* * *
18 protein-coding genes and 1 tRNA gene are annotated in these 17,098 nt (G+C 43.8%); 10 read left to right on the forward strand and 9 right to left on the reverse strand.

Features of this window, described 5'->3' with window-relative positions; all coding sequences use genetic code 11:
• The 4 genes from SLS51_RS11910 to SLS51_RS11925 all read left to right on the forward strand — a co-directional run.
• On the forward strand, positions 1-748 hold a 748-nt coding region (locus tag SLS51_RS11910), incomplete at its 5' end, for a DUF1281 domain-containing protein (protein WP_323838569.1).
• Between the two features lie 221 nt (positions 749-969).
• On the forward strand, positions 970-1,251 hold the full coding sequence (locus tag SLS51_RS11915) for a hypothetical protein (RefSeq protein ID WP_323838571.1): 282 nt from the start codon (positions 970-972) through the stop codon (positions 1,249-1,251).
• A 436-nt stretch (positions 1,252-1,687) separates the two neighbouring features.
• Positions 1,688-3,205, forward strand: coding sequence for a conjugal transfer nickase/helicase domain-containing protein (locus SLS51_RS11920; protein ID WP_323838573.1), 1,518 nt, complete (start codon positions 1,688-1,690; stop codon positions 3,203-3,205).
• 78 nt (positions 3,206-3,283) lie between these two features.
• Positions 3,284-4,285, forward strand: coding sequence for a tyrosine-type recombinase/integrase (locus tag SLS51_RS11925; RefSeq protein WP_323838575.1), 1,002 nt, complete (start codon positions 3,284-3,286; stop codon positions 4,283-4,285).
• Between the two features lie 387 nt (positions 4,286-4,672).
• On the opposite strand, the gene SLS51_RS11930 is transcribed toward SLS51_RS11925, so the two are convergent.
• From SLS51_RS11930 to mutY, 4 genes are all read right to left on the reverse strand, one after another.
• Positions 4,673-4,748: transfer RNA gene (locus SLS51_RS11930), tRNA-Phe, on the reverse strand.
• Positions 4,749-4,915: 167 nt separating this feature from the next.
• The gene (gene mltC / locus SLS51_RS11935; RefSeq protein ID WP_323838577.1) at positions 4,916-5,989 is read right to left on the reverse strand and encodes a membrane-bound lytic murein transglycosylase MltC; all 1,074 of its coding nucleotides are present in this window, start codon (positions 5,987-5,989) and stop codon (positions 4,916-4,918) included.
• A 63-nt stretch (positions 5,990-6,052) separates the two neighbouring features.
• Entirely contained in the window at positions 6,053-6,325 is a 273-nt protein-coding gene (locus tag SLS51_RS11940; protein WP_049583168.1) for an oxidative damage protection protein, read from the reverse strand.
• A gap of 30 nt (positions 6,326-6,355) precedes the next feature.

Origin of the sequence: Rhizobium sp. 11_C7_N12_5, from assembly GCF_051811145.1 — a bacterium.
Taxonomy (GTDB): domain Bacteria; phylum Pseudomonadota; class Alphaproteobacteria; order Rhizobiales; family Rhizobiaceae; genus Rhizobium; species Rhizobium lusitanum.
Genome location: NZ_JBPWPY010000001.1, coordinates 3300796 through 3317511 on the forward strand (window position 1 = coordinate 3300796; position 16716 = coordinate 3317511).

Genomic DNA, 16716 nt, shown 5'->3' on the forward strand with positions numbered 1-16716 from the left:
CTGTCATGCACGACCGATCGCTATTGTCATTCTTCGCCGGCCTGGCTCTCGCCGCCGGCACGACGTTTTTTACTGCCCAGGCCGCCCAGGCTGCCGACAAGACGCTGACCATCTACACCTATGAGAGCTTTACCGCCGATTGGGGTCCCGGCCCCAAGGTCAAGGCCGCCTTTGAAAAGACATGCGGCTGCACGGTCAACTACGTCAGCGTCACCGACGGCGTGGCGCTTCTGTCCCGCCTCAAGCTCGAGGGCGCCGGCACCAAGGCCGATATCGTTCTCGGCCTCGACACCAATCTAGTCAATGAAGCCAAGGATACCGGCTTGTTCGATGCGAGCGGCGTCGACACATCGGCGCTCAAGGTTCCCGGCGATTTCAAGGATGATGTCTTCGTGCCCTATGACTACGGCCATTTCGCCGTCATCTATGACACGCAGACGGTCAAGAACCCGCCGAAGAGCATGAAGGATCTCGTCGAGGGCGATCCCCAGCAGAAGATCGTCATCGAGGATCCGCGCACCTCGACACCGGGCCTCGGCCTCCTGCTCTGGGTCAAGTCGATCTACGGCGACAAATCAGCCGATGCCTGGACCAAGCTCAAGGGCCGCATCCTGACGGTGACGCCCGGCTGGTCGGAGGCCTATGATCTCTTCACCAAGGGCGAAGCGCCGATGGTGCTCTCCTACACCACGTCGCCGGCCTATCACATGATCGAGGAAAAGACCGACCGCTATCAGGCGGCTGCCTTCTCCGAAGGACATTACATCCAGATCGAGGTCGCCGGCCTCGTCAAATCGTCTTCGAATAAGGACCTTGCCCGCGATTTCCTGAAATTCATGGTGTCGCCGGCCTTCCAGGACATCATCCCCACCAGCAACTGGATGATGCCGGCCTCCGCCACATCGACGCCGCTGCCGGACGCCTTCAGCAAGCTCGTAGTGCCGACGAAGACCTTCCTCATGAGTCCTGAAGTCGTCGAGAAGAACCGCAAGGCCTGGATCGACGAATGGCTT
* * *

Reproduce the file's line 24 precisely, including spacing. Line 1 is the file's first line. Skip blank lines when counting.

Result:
CTGTCATGCACGACCGATCGCTATTGTCATTCTTCGCCGGCCTGGCTCTCGCCGCCGGCACGACGTTTTTTACTGCCCAGGCCGCCCAGGCTGCCGACAAGACGCTGACCATCTACACCTATGAGAGCTTTACCGCCGATTGGGGTCCCGGCCCCAAGGTCAAGGCCGCCTTTGAAAAGACATGCGGCTGCACGGTCAACTACGTCAGCGTCACCGACGGCGTGGCGCTTCTGTCCCGCCTCAAGCTCGAGGGCGCCGGCACCAAGGCCGATATCGTTCTCGGCCTCGACACCAATCTAGTCAATGAAGCCAAGGATACCGGCTTGTTCGATGCGAGCGGCGTCGACACATCGGCGCTCAAGGTTCCCGGCGATTTCAAGGATGATGTCTTCGTGCCCTATGACTACGGCCATTTCGCCGTCATCTATGACACGCAGACGGTCAAGAACCCGCCGAAGAGCATGAAGGATCTCGTCGAGGGCGATCCCCAGCAGAAGATCGTCATCGAGGATCCGCGCACCTCGACACCGGGCCTCGGCCTCCTGCTCTGGGTCAAGTCGATCTACGGCGACAAATCAGCCGATGCCTGGACCAAGCTCAAGGGCCGCATCCTGACGGTGACGCCCGGCTGGTCGGAGGCCTATGATCTCTTCACCAAGGGCGAAGCGCCGATGGTGCTCTCCTACACCACGTCGCCGGCCTATCACATGATCGAGGAAAAGACCGACCGCTATCAGGCGGCTGCCTTCTCCGAAGGACATTACATCCAGATCGAGGTCGCCGGCCTCGTCAAATCGTCTTCGAATAAGGACCTTGCCCGCGATTTCCTGAAATTCATGGTGTCGCCGGCCTTCCAGGACATCATCCCCACCAGCAACTGGATGATGCCGGCCTCCGCCACATCGACGCCGCTGCCGGACGCCTTCAGCAAGCTCGTAGTGCCGACGAAGACCTTCCTCATGAGTCCTGAAGTCGTCGAGAAGAACCGCAAGGCCTGGATCGACGAATGGCTT